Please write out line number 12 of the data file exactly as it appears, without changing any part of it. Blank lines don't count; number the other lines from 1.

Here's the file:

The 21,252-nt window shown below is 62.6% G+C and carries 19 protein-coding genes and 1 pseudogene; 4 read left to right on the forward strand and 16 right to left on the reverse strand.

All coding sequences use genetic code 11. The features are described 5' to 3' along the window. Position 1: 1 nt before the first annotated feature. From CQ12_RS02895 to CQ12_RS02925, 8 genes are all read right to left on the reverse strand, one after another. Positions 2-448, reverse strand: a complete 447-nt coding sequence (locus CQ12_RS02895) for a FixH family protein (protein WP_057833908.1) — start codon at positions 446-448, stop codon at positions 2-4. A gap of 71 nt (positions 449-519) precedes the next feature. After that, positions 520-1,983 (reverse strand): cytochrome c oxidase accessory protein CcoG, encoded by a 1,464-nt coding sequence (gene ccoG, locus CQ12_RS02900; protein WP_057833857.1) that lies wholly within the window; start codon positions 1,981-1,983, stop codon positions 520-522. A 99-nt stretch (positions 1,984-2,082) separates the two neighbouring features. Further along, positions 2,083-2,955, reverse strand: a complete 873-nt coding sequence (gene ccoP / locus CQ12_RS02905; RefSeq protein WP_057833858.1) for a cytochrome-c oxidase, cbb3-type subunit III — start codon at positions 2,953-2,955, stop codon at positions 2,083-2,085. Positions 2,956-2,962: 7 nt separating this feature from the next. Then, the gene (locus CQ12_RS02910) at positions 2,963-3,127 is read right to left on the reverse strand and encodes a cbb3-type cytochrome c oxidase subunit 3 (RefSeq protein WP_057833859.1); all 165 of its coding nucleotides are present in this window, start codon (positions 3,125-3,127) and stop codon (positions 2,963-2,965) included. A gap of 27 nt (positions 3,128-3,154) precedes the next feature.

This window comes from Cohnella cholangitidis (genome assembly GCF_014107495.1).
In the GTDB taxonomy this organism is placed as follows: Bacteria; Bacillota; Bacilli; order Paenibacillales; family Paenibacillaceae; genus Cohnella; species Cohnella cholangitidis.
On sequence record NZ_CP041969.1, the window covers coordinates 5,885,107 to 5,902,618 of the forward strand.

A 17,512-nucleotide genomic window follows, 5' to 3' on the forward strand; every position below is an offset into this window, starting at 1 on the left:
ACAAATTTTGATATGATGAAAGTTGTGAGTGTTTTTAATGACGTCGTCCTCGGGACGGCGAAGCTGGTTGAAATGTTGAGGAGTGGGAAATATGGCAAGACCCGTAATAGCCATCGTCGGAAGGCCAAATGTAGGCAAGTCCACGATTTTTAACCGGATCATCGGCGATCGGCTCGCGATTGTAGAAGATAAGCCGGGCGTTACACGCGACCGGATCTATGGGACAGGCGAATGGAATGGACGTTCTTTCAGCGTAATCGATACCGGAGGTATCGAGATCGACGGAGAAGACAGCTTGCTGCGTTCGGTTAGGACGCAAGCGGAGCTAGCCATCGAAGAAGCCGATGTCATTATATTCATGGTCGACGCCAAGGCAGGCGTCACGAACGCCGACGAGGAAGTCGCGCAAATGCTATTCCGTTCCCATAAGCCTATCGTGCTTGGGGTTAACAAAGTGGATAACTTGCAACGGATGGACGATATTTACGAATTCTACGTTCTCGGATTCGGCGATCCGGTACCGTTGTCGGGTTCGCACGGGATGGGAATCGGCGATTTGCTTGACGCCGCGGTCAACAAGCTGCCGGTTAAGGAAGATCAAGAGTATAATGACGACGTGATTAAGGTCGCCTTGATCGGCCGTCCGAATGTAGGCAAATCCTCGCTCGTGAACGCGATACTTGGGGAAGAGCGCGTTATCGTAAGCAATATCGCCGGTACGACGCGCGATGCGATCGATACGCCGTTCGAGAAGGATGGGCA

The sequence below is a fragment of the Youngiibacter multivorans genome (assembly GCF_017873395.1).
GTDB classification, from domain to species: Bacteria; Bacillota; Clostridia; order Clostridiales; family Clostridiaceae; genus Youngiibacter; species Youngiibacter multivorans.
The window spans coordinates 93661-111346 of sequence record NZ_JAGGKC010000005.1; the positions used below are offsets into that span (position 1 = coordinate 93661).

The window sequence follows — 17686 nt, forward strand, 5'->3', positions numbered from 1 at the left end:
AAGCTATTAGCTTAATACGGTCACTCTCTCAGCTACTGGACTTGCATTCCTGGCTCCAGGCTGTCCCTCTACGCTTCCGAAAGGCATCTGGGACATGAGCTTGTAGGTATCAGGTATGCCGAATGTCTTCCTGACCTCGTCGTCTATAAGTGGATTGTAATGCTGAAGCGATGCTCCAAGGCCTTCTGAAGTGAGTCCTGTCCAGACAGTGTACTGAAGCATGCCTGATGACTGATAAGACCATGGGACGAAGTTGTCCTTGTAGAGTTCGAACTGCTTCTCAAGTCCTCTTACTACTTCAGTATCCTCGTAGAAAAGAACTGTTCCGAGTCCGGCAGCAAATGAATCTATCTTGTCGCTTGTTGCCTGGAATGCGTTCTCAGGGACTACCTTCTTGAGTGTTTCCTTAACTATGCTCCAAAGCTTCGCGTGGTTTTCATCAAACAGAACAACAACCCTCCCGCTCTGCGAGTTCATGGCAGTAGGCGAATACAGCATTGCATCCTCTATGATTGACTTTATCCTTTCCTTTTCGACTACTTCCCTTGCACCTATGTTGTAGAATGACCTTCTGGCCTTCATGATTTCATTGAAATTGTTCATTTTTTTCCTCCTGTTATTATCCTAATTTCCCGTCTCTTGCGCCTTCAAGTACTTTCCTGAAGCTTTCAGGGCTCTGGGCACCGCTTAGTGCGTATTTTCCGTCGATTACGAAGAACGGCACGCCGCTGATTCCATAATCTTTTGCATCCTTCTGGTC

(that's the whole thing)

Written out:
AAGCTATTAGCTTAATACGGTCACTCTCTCAGCTACTGGACTTGCATTCCTGGCTCCAGGCTGTCCCTCTACGCTTCCGAAAGGCATCTGGGACATGAGCTTGTAGGTATCAGGTATGCCGAATGTCTTCCTGACCTCGTCGTCTATAAGTGGATTGTAATGCTGAAGCGATGCTCCAAGGCCTTCTGAAGTGAGTCCTGTCCAGACAGTGTACTGAAGCATGCCTGATGACTGATAAGACCATGGGACGAAGTTGTCCTTGTAGAGTTCGAACTGCTTCTCAAGTCCTCTTACTACTTCAGTATCCTCGTAGAAAAGAACTGTTCCGAGTCCGGCAGCAAATGAATCTATCTTGTCGCTTGTTGCCTGGAATGCGTTCTCAGGGACTACCTTCTTGAGTGTTTCCTTAACTATGCTCCAAAGCTTCGCGTGGTTTTCATCAAACAGAACAACAACCCTCCCGCTCTGCGAGTTCATGGCAGTAGGCGAATACAGCATTGCATCCTCTATGATTGACTTTATCCTTTCCTTTTCGACTACTTCCCTTGCACCTATGTTGTAGAATGACCTTCTGGCCTTCATGATTTCATTGAAATTGTTCATTTTTTTCCTCCTGTTATTATCCTAATTTCCCGTCTCTTGCGCCTTCAAGTACTTTCCTGAAGCTTTCAGGGCTCTGGGCACCGCTTAGTGCGTATTTTCCGTCGATTACGAAGAACGGCACGCCGCTGATTCCATAATCTTTTGCATCCTTCTGGTC